When Missional Misses the Mark

Missional has become a buzzword in the last several years. Whereas one used to have the ability to find multiple “purpose-driven,” or “seeker-sensitive” churches in their city, it has now become customary for young churches to describe themselves as “missional.”

I don’t necessarily think this is a bad thing. I’m a proponent of “being missional.” In essence, missional means “sent.” You see, one of the great potential mistakes of any church is to become too inward-focused and to lose sight of the mission that God has called us to partner with him in – seeking and saving the lost. In an effort to combat that tendency, many in church culture have embraced the missional lifestyle.

There is a way evangelism is supposed to work.

We seek. We share. He saves.

When believers don’t seek and don’t share, they don’t participate in God’s mission in the world, and thus forfeit their claim to be his people, body, or church.

So I’m thrilled to see the rise of the “missional movement.” I’m not one of “those” outsiders with nothing but criticism for anything other than the traditional forms of church structure. I’m genuinely excited to see books and conferences begin to dot the church landscape helping churches to begin to grasp what it means to be missional.


Simply “being missional” can’t guarantee that we’re actually doing a bit of eternal good. Frankly, I’ve seen more missional churches and missional pastors and missional communities completely miss the mark of who we’re called to be than those that actually make significant Kingdom impact. With that said, I have seen – I have been part of – strong missional churches. Please don’t read me as saying that there is an inherent flaw in the missional church. But there certainly seems to be several examples of imbalance within the missional rank and file.

You see, the gospel must be at the very center of being missional. We’re sent for the gospel. But whenever we replace that central component with any other primary goal – whenever we spend concerted efforts on things other than proclaiming the gospel of Christ, baptizing new believers, and teaching them to obey the commandments of Christ – we miss the point. We miss the mark.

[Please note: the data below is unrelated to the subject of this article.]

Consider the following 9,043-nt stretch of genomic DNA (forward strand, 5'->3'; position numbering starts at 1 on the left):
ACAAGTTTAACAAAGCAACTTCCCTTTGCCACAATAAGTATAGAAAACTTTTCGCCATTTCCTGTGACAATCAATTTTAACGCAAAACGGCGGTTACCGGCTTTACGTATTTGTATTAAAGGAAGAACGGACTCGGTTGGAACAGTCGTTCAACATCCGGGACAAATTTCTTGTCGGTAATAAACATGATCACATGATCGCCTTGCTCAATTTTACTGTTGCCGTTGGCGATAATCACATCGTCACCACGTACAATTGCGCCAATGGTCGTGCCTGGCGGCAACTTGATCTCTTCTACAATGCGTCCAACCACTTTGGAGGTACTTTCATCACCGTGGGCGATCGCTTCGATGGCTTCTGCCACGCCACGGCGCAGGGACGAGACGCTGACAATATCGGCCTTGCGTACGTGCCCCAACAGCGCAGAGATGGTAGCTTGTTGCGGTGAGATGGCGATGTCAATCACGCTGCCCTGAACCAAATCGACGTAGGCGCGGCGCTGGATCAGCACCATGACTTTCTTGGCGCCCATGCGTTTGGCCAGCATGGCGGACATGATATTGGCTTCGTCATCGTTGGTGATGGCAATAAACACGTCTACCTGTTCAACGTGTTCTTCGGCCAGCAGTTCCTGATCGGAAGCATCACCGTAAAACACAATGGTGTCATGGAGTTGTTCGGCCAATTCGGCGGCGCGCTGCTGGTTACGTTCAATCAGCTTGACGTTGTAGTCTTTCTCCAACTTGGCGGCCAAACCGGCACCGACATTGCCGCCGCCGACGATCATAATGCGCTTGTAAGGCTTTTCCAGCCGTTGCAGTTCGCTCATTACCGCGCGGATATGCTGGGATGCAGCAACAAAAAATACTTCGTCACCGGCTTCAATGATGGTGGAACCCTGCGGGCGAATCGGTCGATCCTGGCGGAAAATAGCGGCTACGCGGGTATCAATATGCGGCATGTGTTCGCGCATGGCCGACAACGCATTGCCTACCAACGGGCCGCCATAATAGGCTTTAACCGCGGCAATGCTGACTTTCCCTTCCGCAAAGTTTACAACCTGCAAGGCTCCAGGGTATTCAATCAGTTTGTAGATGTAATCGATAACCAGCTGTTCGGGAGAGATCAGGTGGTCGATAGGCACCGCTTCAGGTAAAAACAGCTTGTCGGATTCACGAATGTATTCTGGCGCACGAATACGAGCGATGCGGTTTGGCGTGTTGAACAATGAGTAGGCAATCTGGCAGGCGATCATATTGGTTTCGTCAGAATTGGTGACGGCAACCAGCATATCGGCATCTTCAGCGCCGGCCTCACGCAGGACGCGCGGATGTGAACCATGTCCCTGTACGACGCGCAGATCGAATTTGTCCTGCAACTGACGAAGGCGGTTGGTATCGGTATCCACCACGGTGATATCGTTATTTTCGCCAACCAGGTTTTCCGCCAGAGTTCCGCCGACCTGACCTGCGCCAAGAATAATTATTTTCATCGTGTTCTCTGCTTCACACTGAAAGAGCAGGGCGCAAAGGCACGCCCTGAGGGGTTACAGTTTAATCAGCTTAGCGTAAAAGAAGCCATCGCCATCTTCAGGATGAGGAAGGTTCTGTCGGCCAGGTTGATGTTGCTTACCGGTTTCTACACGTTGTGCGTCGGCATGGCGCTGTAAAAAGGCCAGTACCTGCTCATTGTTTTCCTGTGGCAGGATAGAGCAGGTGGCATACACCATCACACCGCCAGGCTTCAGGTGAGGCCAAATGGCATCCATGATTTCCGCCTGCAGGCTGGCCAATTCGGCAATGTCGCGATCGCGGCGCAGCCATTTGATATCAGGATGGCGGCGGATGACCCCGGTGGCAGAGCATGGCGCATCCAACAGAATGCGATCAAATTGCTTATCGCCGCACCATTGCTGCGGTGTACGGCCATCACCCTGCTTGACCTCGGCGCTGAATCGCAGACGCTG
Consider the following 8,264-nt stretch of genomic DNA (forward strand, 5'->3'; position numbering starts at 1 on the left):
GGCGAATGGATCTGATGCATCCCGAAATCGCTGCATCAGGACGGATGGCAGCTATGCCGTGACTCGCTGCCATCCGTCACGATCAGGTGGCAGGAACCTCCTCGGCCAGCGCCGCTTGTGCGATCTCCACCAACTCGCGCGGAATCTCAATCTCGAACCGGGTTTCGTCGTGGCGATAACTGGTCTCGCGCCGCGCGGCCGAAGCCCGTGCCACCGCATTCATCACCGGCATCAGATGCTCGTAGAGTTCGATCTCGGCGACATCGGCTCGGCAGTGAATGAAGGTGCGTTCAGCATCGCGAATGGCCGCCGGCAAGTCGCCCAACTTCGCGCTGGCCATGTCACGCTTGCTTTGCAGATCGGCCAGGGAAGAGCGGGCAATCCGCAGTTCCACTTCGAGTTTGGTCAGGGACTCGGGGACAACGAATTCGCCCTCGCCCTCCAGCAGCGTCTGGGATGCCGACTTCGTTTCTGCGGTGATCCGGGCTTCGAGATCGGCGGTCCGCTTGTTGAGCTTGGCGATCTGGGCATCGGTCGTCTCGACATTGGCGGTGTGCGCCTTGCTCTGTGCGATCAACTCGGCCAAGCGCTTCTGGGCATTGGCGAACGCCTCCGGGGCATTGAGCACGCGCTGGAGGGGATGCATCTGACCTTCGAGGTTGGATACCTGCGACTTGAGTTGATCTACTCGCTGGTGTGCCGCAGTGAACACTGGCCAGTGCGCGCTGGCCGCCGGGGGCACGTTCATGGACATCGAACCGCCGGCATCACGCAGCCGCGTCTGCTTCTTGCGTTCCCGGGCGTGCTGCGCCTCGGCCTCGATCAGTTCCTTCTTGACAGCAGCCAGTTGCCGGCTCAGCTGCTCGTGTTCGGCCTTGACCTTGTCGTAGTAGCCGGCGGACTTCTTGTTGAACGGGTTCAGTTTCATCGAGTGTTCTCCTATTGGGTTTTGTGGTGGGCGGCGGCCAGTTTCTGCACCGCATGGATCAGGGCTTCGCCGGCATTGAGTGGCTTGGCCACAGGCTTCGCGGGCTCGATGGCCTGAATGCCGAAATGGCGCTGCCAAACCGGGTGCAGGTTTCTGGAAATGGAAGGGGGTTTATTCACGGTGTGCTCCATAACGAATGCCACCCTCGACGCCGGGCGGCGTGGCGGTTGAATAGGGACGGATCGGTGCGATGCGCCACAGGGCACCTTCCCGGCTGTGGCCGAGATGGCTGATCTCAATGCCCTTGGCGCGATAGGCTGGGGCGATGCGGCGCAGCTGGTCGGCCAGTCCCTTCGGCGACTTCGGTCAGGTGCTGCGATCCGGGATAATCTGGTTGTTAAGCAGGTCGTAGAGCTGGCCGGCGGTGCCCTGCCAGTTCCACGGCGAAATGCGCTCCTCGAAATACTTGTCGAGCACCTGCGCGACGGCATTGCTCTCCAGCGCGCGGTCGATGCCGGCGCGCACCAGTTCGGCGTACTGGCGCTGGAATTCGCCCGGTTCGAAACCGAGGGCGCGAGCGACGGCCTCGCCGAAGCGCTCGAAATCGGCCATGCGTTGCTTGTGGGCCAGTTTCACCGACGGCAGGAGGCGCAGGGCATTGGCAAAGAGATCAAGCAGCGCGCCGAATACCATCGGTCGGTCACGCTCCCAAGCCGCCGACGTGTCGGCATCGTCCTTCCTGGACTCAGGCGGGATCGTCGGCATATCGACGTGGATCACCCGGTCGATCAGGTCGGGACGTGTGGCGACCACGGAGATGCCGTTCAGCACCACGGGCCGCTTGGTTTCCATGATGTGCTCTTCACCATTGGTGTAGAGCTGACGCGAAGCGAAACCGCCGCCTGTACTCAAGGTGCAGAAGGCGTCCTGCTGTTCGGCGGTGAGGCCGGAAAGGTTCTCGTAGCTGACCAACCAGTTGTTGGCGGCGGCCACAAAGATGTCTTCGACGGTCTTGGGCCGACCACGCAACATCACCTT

Missional misses the mark when we’re SENT for the sake of community

Community is very common to hear spoken of by those within the missional ranks. (Frankly, it’s a common word to hear in most frameworks today). But one of the hallmarks of the current missional trends is a place to belong – a people or tribe.

So, missional authors instruct us in methods to create “inclusive community,” in an effort to build relationships with those apart from Christ. And so we press down the study of the Word of God in an effort to create an atmosphere where all of our neighbors are welcome. And we find that while we have met our neighbors – and may have even hosted them for hours on end in our home – sadly, in an effort to be liked and popular and missional, we’ve opted not to share the hope that we’ve been given. And while I believe the Bible clearly teaches the believer’s responsibility and opportunity to be hospitable, I fear that we’ve completely missed the point.

Though we may pay lip service to the contrary, when we live in this manner (and God forbid lead our churches to live in this manner) our goal is not to lead people to Christ. The salvation of our friends and neighbors no longer becomes the pinnacle achievement. Instead, their inclusion into whatever state of community we’ve developed has become the focus.

This can be called many things, but without the gospel at the heart of it, it cannot be called a church.

Missional misses the mark when we’re SENT for the sake of social justice

Other voices in the missional movement have made bold, decisive efforts to care for the “the widow, the fatherless, the sojourner, and the poor.” Their rallying cry for living missionally is to live simply and generously.

Again, I don’t think this is necessarily a bad teaching, but it is one that can be taken too far. We have a responsibility to “the widow, the fatherless, the sojourner, and the poor,” to be certain. But taking a vow of poverty, living on a shoestring budget, reducing our carbon footprint, composting, and giving everything away is both unrealistic and (in some circles) has become a new sign of holiness.

What it doesn’t do is actually redirect the eternal destination of those we encounter.

Should we feed the hungry? Yes!

Should we care for the needy? Yes!

Should believers be known for their generosity and kindness? Yes!

But it’s all vanity if we never get to the gospel.

Caring for those in need should flow out of our response to the gospel, and should flow into our sharing of the gospel. But to do it without the gospel at the forefront is to ignore their greatest need of all – reconciliation with Christ.

Missional misses the mark when we’re SENT for the sake of pragmatism

Some churches are scared. They’ve picked up on this idea of missional because it seems to be working for others. Perhaps the church is in a state of decline and the leadership just needs something to work. Or maybe the church is in a lull and they just don’t have the momentum they once had. They’ve tried all of the tricks and suggestions of those in the church-growth movement, and despite their best efforts to become a mega-church, they’re still struggling week-to-week.

Whatever the case may be, some churches pick up “missional” because it seems like the new silver bullet solution to how we “do” church. After all, the churches that are talked about in the books are missional. And they’re growing!

Being sent has nothing to do with pragmatism. Most missional authors and pastors will tell you that this is a long, slow process of transition and incorporation into the community. It’s not a quick fix!

Missional misses the mark when we’re SENT for the sake of being sent

This one may be the most difficult to spot of all. Some churches have opted to be missional for the sake of the mission. They’re all about sending people in order to send people. They multiply rapidly. And then they send.

The question, however, is what are they multiplying and why are they sending?